Meet Knoxville's New (Interim) Mayor, Daniel T. Brown

Knoxville’s first black mayor is ready to stop talking about race and start doing his job

Dan’s the Man: Daniel T. Brown gets sworn into the mayoral office by magistrate Mark Brown at the Jan. 10 Knoxville City Council meeting.

Photo Jon Gustin, courtesy of City of Knoxville

Dan’s the Man: Daniel T. Brown gets sworn into the mayoral office by magistrate Mark Brown at the Jan. 10 Knoxville City Council meeting.

It’s a weird position, that of the interim mayor. One the one hand, you really are the mayor. You are the figurehead in charge of the city of Knoxville, and you are the public face that will be immediately associated with any unpopular or controversial action taken by its government. Even an interim mayor has unpleasant tasks, like issuing public condolences after tragedies like last weekend’s death of Knoxville Zoo elephant keeper Stephanie James.

But on the other hand, you’re only the mayor for a matter of months. Oh, and during that time? Half a dozen people will be loudly campaigning to replace you. Yes, you have the power, but you don’t really get much of the glory.

So why did 6th District Councilman Daniel T. Brown decide he wanted the job?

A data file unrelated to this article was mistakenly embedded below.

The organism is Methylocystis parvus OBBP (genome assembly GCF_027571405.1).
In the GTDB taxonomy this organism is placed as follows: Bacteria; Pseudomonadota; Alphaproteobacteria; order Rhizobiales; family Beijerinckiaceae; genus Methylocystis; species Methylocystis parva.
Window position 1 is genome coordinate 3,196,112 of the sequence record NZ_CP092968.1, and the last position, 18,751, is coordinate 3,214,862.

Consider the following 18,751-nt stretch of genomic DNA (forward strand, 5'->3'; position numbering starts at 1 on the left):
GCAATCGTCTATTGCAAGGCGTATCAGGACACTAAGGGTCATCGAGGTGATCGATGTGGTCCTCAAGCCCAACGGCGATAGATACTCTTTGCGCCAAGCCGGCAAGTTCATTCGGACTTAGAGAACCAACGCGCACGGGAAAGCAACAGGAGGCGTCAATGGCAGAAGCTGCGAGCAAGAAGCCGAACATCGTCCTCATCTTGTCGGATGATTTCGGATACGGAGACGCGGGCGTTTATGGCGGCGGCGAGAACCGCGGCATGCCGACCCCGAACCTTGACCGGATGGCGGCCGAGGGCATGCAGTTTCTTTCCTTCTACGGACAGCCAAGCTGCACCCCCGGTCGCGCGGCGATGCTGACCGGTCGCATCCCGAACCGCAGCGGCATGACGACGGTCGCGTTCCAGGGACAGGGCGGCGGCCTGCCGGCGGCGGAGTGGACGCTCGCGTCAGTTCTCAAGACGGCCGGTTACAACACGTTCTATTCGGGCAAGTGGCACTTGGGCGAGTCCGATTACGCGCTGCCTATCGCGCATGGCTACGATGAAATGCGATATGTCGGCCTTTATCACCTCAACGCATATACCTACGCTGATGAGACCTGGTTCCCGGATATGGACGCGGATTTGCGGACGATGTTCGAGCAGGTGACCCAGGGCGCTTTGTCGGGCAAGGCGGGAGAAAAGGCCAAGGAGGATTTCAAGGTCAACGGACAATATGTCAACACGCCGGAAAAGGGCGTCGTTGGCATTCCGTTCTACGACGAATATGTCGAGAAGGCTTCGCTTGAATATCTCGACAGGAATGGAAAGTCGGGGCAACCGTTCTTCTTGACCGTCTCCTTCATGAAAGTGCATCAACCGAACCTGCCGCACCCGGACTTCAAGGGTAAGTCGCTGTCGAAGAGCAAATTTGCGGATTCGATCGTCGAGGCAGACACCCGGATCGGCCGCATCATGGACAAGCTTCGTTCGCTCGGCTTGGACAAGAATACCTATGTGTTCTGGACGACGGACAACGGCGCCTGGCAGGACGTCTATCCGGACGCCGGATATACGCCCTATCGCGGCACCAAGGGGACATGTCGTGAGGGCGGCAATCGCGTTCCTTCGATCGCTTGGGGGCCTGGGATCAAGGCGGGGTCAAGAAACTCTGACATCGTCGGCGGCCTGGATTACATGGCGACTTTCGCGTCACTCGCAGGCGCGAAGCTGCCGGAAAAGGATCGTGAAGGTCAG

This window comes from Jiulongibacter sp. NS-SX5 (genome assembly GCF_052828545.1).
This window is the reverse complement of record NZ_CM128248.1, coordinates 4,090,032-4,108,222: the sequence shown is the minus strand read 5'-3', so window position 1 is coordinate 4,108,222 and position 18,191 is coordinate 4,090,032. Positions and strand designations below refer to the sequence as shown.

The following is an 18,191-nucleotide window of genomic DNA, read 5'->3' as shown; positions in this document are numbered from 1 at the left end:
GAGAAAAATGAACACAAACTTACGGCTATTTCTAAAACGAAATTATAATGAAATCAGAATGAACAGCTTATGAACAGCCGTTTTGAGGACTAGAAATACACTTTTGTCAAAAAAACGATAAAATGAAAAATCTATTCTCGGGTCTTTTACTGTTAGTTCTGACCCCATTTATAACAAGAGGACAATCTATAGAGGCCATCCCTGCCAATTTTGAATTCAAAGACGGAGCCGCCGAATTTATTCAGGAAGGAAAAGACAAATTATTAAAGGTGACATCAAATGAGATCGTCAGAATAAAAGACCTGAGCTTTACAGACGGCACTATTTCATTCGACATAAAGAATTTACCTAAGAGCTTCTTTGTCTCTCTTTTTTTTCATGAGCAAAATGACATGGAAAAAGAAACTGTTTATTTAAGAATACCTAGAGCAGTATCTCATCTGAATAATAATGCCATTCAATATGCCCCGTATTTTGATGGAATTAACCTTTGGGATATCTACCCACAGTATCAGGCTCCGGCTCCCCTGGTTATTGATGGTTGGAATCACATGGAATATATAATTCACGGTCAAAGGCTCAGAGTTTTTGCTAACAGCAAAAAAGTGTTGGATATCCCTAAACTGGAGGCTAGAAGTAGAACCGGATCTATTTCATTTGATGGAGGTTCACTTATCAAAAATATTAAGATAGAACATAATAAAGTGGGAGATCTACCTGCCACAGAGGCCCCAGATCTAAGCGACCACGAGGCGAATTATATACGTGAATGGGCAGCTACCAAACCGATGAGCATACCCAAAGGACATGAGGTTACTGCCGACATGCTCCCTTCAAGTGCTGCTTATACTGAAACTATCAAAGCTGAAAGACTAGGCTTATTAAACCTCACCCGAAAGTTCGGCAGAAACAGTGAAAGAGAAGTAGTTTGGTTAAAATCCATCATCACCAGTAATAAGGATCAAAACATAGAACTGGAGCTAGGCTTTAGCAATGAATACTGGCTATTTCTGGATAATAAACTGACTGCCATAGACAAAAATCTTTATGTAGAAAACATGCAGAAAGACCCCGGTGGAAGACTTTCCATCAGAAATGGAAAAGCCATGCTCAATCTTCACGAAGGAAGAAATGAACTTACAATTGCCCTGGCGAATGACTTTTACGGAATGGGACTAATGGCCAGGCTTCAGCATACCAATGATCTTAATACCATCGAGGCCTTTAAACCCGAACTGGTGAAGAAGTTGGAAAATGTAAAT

“It was just an opportunity I didn’t want to pass up. Those kind of opportunities don’t present themselves very often,” Brown says, four days after he’s been sworn into office as Knoxville’s new mayor (and just a little over a year after he was sworn into office on City Council).

The opportunity to make history? For, yes, even interim mayors can find their place in the history books—Brown is the first black mayor of Knoxville. A fact that might make a former history major at Tennessee State University doubly proud. But when he’s asked about it, Brown sighs.

“You know, every single interview I’ve done, I’ve gotten asked that question,” he says. When pressed, Brown finally admits that he thinks the city’s first black mayor is something that’s “really overdue.”

All of which is to say, Daniel Brown appreciates the fact that in his 65 years on Earth he’s gone from a segregated Austin High School and an all-white Knoxville city government to today, but that’s really not why he wanted to serve the remainder of now-Gov. Bill Haslam’s term. He swears he had no idea he’d actually be selected; he says he thought he’d just throw his name out there and see what happened. (Indeed, it took 11 rounds of voting for the Council to narrow five would-be mayors down to Brown.)

Really, you get the feeling it’s more like Brown felt it was his duty to volunteer his name. And it does makes sense that a Vietnam veteran and retired postal worker would have a strong sense of duty. Sheryl Rollins, the president of the Knoxville chapter of the NAACP, has known Brown for 36 years. She says he’s always had a deep sense of mission.

“I had no idea that he would take a leaning towards politics now, in the later part of his life, but I would not have been surprised if he had gone into the church,” Rollins says. Brown is an active member of Knoxville’s First A.M.E. Zion Church; his older brother Warren was once the pastor at Oak Grove A.M.E. Zion. Warren is now a bishop in the A.M.E. Zion Church, responsible for the spiritual leadership of churches in Philadelphia, Washington, D.C., London, Angola, and India, among other places.